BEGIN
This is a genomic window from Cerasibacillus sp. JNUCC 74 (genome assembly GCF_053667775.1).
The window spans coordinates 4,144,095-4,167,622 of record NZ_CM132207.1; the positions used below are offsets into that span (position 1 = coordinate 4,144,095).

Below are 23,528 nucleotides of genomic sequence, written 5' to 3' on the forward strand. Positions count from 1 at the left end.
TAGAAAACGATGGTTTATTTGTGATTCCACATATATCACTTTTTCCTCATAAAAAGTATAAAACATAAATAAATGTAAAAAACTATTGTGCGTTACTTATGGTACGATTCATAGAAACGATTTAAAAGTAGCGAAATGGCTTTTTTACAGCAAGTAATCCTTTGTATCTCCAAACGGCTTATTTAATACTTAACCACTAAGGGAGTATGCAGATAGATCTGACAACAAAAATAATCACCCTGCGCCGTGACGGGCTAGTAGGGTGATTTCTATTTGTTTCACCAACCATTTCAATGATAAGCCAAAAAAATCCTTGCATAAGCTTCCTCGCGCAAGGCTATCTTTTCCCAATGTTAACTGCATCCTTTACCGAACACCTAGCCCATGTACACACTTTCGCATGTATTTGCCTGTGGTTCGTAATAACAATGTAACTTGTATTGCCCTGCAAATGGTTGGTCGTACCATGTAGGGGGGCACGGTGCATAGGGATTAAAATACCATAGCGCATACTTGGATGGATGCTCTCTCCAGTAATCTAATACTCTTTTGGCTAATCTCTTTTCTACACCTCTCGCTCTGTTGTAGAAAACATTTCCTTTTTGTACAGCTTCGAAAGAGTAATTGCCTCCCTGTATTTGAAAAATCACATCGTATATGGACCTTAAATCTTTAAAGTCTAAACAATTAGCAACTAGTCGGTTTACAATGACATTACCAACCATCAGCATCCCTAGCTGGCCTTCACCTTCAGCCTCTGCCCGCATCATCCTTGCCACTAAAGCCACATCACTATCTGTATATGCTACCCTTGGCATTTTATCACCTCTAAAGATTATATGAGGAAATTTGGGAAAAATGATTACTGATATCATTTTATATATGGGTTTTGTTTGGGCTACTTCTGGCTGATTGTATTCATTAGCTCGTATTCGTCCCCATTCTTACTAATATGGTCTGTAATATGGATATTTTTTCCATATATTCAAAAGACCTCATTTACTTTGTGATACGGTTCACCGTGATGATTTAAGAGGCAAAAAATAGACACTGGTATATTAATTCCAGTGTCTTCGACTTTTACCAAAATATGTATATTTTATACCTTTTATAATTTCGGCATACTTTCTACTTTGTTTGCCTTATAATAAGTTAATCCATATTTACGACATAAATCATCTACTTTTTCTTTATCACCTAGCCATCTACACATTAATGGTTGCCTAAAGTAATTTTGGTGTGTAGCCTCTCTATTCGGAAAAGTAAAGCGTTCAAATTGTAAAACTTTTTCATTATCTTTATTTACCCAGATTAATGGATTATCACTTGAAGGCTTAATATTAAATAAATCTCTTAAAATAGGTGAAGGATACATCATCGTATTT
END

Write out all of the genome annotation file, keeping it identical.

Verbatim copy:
This is a genomic window from Cerasibacillus sp. JNUCC 74 (genome assembly GCF_053667775.1).
The window spans coordinates 4,144,095-4,167,622 of record NZ_CM132207.1; the positions used below are offsets into that span (position 1 = coordinate 4,144,095).

Below are 23,528 nucleotides of genomic sequence, written 5' to 3' on the forward strand. Positions count from 1 at the left end.
TAGAAAACGATGGTTTATTTGTGATTCCACATATATCACTTTTTCCTCATAAAAAGTATAAAACATAAATAAATGTAAAAAACTATTGTGCGTTACTTATGGTACGATTCATAGAAACGATTTAAAAGTAGCGAAATGGCTTTTTTACAGCAAGTAATCCTTTGTATCTCCAAACGGCTTATTTAATACTTAACCACTAAGGGAGTATGCAGATAGATCTGACAACAAAAATAATCACCCTGCGCCGTGACGGGCTAGTAGGGTGATTTCTATTTGTTTCACCAACCATTTCAATGATAAGCCAAAAAAATCCTTGCATAAGCTTCCTCGCGCAAGGCTATCTTTTCCCAATGTTAACTGCATCCTTTACCGAACACCTAGCCCATGTACACACTTTCGCATGTATTTGCCTGTGGTTCGTAATAACAATGTAACTTGTATTGCCCTGCAAATGGTTGGTCGTACCATGTAGGGGGGCACGGTGCATAGGGATTAAAATACCATAGCGCATACTTGGATGGATGCTCTCTCCAGTAATCTAATACTCTTTTGGCTAATCTCTTTTCTACACCTCTCGCTCTGTTGTAGAAAACATTTCCTTTTTGTACAGCTTCGAAAGAGTAATTGCCTCCCTGTATTTGAAAAATCACATCGTATATGGACCTTAAATCTTTAAAGTCTAAACAATTAGCAACTAGTCGGTTTACAATGACATTACCAACCATCAGCATCCCTAGCTGGCCTTCACCTTCAGCCTCTGCCCGCATCATCCTTGCCACTAAAGCCACATCACTATCTGTATATGCTACCCTTGGCATTTTATCACCTCTAAAGATTATATGAGGAAATTTGGGAAAAATGATTACTGATATCATTTTATATATGGGTTTTGTTTGGGCTACTTCTGGCTGATTGTATTCATTAGCTCGTATTCGTCCCCATTCTTACTAATATGGTCTGTAATATGGATATTTTTTCCATATATTCAAAAGACCTCATTTACTTTGTGATACGGTTCACCGTGATGATTTAAGAGGCAAAAAATAGACACTGGTATATTAATTCCAGTGTCTTCGACTTTTACCAAAATATGTATATTTTATACCTTTTATAATTTCGGCATACTTTCTACTTTGTTTGCCTTATAATAAGTTAATCCATATTTACGACATAAATCATCTACTTTTTCTTTATCACCTAGCCATCTACACATTAATGGTTGCCTAAAGTAATTTTGGTGTGTAGCCTCTCTATTCGGAAAAGTAAAGCGTTCAAATTGTAAAACTTTTTCATTATCTTTATTTACCCAGATTAATGGATTATCACTTGAAGGCTTAATATTAAATAAATCTCTTAAAATAGGTGAAGGATACATCATCGTATTT